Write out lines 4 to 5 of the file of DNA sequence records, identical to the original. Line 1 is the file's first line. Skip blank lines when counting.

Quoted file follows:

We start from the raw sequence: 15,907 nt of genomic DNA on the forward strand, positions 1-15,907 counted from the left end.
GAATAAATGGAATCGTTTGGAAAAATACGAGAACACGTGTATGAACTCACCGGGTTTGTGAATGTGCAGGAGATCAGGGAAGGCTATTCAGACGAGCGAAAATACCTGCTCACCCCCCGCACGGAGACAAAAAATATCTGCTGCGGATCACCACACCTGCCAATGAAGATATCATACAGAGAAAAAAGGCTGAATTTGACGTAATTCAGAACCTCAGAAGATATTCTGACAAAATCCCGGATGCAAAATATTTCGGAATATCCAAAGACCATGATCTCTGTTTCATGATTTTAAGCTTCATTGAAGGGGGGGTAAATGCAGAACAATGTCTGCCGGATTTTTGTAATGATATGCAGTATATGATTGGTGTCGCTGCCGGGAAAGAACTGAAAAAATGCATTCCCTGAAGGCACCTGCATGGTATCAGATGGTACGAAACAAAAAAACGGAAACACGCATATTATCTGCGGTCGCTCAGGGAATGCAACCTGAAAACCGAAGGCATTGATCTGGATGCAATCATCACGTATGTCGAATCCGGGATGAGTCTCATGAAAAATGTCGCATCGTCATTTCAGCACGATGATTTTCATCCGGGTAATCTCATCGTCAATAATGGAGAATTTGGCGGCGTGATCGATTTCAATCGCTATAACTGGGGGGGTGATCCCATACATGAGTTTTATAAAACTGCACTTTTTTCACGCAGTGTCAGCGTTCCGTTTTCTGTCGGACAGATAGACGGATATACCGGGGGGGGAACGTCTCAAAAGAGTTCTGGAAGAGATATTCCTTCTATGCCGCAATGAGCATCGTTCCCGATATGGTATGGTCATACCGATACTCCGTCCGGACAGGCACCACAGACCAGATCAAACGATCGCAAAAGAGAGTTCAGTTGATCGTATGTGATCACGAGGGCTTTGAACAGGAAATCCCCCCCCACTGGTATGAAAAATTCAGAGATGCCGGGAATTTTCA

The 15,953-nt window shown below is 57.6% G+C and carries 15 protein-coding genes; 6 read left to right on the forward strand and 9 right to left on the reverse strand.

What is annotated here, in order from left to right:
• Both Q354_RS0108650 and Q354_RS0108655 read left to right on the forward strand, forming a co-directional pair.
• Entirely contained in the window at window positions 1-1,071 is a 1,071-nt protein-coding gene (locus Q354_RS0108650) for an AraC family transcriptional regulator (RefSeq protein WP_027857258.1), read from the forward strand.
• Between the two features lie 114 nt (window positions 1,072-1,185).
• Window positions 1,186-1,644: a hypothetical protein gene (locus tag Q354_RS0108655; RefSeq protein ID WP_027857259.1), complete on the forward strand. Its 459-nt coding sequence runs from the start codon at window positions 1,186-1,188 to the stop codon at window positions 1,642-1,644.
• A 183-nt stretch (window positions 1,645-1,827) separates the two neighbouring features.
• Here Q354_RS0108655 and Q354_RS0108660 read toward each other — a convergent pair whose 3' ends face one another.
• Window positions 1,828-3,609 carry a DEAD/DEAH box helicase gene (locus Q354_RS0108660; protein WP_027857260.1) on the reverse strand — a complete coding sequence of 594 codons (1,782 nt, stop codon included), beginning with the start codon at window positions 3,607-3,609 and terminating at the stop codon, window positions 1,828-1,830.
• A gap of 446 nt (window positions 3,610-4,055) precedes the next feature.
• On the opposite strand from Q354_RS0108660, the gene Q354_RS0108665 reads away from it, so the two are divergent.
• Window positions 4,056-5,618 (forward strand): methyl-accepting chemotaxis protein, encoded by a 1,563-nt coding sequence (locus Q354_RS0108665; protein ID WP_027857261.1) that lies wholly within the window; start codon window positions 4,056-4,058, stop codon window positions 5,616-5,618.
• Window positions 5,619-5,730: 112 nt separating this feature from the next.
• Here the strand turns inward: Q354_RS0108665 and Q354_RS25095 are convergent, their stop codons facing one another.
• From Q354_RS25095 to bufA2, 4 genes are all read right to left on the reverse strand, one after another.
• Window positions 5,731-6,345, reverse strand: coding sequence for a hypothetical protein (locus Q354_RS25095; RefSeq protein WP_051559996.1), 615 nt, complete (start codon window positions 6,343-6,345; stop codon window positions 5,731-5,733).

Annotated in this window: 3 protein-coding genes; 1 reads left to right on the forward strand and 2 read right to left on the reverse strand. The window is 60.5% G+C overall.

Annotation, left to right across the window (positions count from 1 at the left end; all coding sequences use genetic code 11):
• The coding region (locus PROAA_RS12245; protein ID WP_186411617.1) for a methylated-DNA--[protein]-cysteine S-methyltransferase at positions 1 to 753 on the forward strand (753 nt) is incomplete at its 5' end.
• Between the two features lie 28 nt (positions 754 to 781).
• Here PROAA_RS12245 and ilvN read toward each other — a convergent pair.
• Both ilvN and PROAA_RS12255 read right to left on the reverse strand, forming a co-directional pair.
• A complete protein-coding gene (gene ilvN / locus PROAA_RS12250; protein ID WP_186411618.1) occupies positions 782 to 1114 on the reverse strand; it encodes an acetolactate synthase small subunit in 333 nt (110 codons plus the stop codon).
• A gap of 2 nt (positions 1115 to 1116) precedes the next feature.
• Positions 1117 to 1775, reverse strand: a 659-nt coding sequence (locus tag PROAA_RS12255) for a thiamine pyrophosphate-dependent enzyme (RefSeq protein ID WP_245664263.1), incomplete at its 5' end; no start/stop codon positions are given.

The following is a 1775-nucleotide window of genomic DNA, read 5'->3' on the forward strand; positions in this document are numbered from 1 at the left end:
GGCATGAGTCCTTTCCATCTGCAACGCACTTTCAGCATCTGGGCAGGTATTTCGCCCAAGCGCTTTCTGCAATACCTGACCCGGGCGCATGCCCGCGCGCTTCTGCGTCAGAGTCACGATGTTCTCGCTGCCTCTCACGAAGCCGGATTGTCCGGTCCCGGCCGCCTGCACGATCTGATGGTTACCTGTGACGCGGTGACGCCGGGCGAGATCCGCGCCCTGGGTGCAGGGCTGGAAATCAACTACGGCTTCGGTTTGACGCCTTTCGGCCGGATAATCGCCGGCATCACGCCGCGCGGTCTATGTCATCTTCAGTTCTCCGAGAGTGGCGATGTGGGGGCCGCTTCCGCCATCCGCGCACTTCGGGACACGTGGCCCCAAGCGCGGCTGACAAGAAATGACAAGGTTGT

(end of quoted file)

What is annotated here, in order from left to right:
• Both Q354_RS0108650 and Q354_RS0108655 read left to right on the forward strand, forming a co-directional pair.